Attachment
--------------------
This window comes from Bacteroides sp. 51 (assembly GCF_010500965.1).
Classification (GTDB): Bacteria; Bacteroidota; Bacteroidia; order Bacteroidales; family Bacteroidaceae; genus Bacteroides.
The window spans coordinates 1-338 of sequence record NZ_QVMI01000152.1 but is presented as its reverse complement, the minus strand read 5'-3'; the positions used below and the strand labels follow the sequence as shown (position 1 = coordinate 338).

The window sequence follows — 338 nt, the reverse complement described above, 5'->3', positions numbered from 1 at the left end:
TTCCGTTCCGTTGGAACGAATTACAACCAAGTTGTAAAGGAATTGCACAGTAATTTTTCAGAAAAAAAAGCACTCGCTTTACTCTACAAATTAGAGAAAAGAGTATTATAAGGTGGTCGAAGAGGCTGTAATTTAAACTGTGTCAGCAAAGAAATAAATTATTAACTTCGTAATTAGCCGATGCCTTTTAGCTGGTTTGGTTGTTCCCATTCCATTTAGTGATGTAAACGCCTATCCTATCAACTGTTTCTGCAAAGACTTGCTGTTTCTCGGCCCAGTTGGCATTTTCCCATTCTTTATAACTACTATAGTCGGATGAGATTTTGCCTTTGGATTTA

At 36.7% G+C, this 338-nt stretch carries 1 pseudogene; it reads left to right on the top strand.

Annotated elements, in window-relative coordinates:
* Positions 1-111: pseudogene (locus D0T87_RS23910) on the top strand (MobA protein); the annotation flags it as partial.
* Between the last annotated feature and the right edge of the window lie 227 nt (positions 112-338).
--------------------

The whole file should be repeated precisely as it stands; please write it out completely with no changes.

This window comes from Bacteroides sp. 51 (assembly GCF_010500965.1).
Classification (GTDB): Bacteria; Bacteroidota; Bacteroidia; order Bacteroidales; family Bacteroidaceae; genus Bacteroides.
The window spans coordinates 1-338 of sequence record NZ_QVMI01000152.1 but is presented as its reverse complement, the minus strand read 5'-3'; the positions used below and the strand labels follow the sequence as shown (position 1 = coordinate 338).

The window sequence follows — 338 nt, the reverse complement described above, 5'->3', positions numbered from 1 at the left end:
TTCCGTTCCGTTGGAACGAATTACAACCAAGTTGTAAAGGAATTGCACAGTAATTTTTCAGAAAAAAAAGCACTCGCTTTACTCTACAAATTAGAGAAAAGAGTATTATAAGGTGGTCGAAGAGGCTGTAATTTAAACTGTGTCAGCAAAGAAATAAATTATTAACTTCGTAATTAGCCGATGCCTTTTAGCTGGTTTGGTTGTTCCCATTCCATTTAGTGATGTAAACGCCTATCCTATCAACTGTTTCTGCAAAGACTTGCTGTTTCTCGGCCCAGTTGGCATTTTCCCATTCTTTATAACTACTATAGTCGGATGAGATTTTGCCTTTGGATTTA

At 36.7% G+C, this 338-nt stretch carries 1 pseudogene; it reads left to right on the top strand.

Annotated elements, in window-relative coordinates:
* Positions 1-111: pseudogene (locus D0T87_RS23910) on the top strand (MobA protein); the annotation flags it as partial.
* Between the last annotated feature and the right edge of the window lie 227 nt (positions 112-338).